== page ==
There are a number of different tools available, all with their own features, quirks, and costs, and it can be daunting to get started with your market research, budgeting, and, eventually, implementation. That’s where CSCCE tools trials come in! In 2020 and 2021 they were a semi-regular event as communities necessarily embraced online connection – and now they’re more of a pop-up event as needs arise.
At this month’s community call/tools trial, thanks to a thread that took off in the CSCCE Community of Practice Slack, we took a closer look at Discourse. Discourse is an open-source community discussion platform that can be tailored to meet the needs of a range of communities. A brief tour of the platform by CSCCE’s Maya Sanghvi was followed by two demos from members of the CSCCE Community of practice: Andra Stratton (Program Manager for the Rare as One Network at the Chan Zuckerberg Initiative) and Isaac Farley (Technical Support Manager at Crossref).
This month, we’re hosting an impromptu Tools Trial for our community call. In response to significant interest from the members of our community of practice (find out more about our community), we’ll be getting together in Zoom on Friday, 26 May 2023 at 10am EDT / 2pm UTC to share expertise and explore the functionality of Discourse.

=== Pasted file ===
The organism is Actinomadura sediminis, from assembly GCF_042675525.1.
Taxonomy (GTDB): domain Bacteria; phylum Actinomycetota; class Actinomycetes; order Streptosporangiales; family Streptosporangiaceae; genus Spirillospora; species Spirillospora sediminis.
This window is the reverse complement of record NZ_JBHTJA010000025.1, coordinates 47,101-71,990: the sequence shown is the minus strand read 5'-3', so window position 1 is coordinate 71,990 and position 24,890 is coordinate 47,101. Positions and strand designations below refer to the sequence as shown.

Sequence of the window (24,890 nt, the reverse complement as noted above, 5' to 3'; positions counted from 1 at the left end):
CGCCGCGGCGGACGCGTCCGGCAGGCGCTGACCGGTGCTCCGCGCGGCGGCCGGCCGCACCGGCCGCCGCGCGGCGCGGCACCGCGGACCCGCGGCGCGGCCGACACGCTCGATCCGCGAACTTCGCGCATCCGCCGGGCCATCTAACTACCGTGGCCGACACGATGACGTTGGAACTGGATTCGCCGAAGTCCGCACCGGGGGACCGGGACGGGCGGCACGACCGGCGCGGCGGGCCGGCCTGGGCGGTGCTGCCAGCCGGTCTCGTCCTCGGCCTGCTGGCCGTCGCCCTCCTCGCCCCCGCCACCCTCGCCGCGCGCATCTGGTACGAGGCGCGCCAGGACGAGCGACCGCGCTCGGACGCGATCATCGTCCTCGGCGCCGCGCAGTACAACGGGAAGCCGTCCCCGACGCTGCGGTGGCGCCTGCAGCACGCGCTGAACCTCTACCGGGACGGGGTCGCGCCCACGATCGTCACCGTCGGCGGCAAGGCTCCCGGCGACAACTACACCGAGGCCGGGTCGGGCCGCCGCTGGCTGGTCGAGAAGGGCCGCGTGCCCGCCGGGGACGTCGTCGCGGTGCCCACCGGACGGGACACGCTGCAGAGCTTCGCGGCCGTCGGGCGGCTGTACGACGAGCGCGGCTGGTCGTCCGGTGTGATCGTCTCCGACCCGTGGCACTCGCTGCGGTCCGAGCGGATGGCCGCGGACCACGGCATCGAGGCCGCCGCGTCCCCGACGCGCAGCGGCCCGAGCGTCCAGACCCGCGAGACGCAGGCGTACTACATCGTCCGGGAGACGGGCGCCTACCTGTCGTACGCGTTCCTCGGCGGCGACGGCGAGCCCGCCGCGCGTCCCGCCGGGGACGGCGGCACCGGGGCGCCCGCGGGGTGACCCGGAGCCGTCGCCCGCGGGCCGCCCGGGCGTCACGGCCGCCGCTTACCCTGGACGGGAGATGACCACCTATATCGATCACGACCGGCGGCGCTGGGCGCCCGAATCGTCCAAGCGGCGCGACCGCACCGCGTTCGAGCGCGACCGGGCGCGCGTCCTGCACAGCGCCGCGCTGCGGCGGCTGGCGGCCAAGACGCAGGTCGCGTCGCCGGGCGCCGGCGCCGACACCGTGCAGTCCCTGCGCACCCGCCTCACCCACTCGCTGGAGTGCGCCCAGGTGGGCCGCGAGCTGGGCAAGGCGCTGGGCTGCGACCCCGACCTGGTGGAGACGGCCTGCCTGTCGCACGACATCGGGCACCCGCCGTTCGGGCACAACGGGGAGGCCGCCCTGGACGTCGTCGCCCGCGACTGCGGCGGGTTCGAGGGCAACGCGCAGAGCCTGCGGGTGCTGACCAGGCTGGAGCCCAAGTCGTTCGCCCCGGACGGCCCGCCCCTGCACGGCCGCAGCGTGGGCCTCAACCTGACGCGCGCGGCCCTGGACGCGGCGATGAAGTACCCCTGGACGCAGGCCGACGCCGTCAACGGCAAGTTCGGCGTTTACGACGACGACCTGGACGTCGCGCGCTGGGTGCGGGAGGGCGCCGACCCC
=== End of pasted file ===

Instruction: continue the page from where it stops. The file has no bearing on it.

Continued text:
This month’s “salon-style” call focused on the changing landscape of social media, and how STEM professionals are engaging (or not) on platforms like Twitter, LinkedIn, Facebook, and more. Lou and Katie created a loose scaffold to facilitate the call, drawing on their many, many years of life online, and we thoroughly enjoyed the conversation that unfolded.
We did not record this month’s call, so that everyone who participated could feel comfortable sharing their opinions and experiences, and this recap is intentionally free of identifying information. We’ve also collected the resources shared on the call at the end of this post – from books to blog posts to suggestions of people to follow – so scroll on to find out more!